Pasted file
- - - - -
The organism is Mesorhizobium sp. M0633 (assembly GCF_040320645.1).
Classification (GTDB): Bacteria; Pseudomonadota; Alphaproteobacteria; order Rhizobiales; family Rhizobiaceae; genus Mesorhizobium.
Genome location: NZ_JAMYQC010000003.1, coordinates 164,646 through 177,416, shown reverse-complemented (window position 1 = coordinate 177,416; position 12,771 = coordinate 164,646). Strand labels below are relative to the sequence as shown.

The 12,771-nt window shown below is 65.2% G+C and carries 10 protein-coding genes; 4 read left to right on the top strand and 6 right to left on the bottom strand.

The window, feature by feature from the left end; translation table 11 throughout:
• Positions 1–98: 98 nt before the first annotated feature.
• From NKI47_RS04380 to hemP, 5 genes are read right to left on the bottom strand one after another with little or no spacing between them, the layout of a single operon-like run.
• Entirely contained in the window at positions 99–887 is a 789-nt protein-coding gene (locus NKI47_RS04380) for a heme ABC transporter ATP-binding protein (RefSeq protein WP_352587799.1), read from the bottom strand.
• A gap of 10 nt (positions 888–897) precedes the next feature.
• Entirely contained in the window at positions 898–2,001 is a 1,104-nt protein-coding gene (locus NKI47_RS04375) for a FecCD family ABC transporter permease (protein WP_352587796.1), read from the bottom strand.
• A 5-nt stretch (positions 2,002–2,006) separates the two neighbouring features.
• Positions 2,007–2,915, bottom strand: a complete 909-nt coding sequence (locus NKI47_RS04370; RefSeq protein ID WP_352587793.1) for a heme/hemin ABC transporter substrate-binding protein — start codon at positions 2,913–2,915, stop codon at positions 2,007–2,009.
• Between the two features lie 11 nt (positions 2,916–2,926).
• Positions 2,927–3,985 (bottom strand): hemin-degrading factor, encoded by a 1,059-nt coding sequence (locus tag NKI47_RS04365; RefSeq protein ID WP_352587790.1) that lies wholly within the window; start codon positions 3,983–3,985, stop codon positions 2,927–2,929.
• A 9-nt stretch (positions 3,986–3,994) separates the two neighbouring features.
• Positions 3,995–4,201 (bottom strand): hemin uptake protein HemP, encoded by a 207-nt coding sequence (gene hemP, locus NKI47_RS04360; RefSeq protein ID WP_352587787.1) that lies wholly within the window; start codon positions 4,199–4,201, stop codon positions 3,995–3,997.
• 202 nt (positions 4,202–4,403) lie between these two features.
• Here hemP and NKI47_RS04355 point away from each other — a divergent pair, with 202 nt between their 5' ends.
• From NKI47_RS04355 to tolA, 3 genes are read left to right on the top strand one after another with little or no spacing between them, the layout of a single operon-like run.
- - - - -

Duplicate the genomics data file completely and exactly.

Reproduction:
The organism is Mesorhizobium sp. M0633 (assembly GCF_040320645.1).
Classification (GTDB): Bacteria; Pseudomonadota; Alphaproteobacteria; order Rhizobiales; family Rhizobiaceae; genus Mesorhizobium.
Genome location: NZ_JAMYQC010000003.1, coordinates 164,646 through 177,416, shown reverse-complemented (window position 1 = coordinate 177,416; position 12,771 = coordinate 164,646). Strand labels below are relative to the sequence as shown.

The 12,771-nt window shown below is 65.2% G+C and carries 10 protein-coding genes; 4 read left to right on the top strand and 6 right to left on the bottom strand.

The window, feature by feature from the left end; translation table 11 throughout:
• Positions 1–98: 98 nt before the first annotated feature.
• From NKI47_RS04380 to hemP, 5 genes are read right to left on the bottom strand one after another with little or no spacing between them, the layout of a single operon-like run.
• Entirely contained in the window at positions 99–887 is a 789-nt protein-coding gene (locus NKI47_RS04380) for a heme ABC transporter ATP-binding protein (RefSeq protein WP_352587799.1), read from the bottom strand.
• A gap of 10 nt (positions 888–897) precedes the next feature.
• Entirely contained in the window at positions 898–2,001 is a 1,104-nt protein-coding gene (locus NKI47_RS04375) for a FecCD family ABC transporter permease (protein WP_352587796.1), read from the bottom strand.
• A 5-nt stretch (positions 2,002–2,006) separates the two neighbouring features.
• Positions 2,007–2,915, bottom strand: a complete 909-nt coding sequence (locus NKI47_RS04370; RefSeq protein ID WP_352587793.1) for a heme/hemin ABC transporter substrate-binding protein — start codon at positions 2,913–2,915, stop codon at positions 2,007–2,009.
• Between the two features lie 11 nt (positions 2,916–2,926).
• Positions 2,927–3,985 (bottom strand): hemin-degrading factor, encoded by a 1,059-nt coding sequence (locus tag NKI47_RS04365; RefSeq protein ID WP_352587790.1) that lies wholly within the window; start codon positions 3,983–3,985, stop codon positions 2,927–2,929.
• A 9-nt stretch (positions 3,986–3,994) separates the two neighbouring features.
• Positions 3,995–4,201 (bottom strand): hemin uptake protein HemP, encoded by a 207-nt coding sequence (gene hemP, locus NKI47_RS04360; RefSeq protein ID WP_352587787.1) that lies wholly within the window; start codon positions 4,199–4,201, stop codon positions 3,995–3,997.
• 202 nt (positions 4,202–4,403) lie between these two features.
• Here hemP and NKI47_RS04355 point away from each other — a divergent pair, with 202 nt between their 5' ends.
• From NKI47_RS04355 to tolA, 3 genes are read left to right on the top strand one after another with little or no spacing between them, the layout of a single operon-like run.